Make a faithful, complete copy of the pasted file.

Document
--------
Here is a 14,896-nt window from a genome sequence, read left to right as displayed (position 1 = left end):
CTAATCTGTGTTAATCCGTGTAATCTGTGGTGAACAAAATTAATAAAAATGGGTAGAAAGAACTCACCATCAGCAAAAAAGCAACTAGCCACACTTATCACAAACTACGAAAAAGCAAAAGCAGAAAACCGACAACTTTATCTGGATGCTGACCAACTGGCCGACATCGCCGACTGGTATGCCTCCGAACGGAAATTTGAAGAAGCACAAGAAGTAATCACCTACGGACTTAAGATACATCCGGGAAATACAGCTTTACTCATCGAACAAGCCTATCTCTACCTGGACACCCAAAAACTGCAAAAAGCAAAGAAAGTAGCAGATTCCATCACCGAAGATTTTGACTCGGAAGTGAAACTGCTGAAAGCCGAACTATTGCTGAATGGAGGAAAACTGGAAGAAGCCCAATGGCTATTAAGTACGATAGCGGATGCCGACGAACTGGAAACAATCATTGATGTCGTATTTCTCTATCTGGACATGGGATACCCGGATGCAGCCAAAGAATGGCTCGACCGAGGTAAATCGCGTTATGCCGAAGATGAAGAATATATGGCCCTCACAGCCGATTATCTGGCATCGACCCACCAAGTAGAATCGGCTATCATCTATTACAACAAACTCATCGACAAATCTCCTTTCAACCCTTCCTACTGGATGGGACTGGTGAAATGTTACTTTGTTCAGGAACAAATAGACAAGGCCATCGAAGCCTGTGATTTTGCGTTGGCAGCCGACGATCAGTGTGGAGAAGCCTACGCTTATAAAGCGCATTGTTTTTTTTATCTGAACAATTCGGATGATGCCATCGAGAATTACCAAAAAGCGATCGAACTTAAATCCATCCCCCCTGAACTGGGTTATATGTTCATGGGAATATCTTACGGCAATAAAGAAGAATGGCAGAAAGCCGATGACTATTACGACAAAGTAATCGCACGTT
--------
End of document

Here is a 14,896-nt window from a genome sequence, read left to right as displayed (position 1 = left end):
CTAATCTGTGTTAATCCGTGTAATCTGTGGTGAACAAAATTAATAAAAATGGGTAGAAAGAACTCACCATCAGCAAAAAAGCAACTAGCCACACTTATCACAAACTACGAAAAAGCAAAAGCAGAAAACCGACAACTTTATCTGGATGCTGACCAACTGGCCGACATCGCCGACTGGTATGCCTCCGAACGGAAATTTGAAGAAGCACAAGAAGTAATCACCTACGGACTTAAGATACATCCGGGAAATACAGCTTTACTCATCGAACAAGCCTATCTCTACCTGGACACCCAAAAACTGCAAAAAGCAAAGAAAGTAGCAGATTCCATCACCGAAGATTTTGACTCGGAAGTGAAACTGCTGAAAGCCGAACTATTGCTGAATGGAGGAAAACTGGAAGAAGCCCAATGGCTATTAAGTACGATAGCGGATGCCGACGAACTGGAAACAATCATTGATGTCGTATTTCTCTATCTGGACATGGGATACCCGGATGCAGCCAAAGAATGGCTCGACCGAGGTAAATCGCGTTATGCCGAAGATGAAGAATATATGGCCCTCACAGCCGATTATCTGGCATCGACCCACCAAGTAGAATCGGCTATCATCTATTACAACAAACTCATCGACAAATCTCCTTTCAACCCTTCCTACTGGATGGGACTGGTGAAATGTTACTTTGTTCAGGAACAAATAGACAAGGCCATCGAAGCCTGTGATTTTGCGTTGGCAGCCGACGATCAGTGTGGAGAAGCCTACGCTTATAAAGCGCATTGTTTTTTTTATCTGAACAATTCGGATGATGCCATCGAGAATTACCAAAAAGCGATCGAACTTAAATCCATCCCCCCTGAACTGGGTTATATGTTCATGGGAATATCTTACGGCAATAAAGAAGAATGGCAGAAAGCCGATGACTATTACGACAAAGTAATCGCACGTT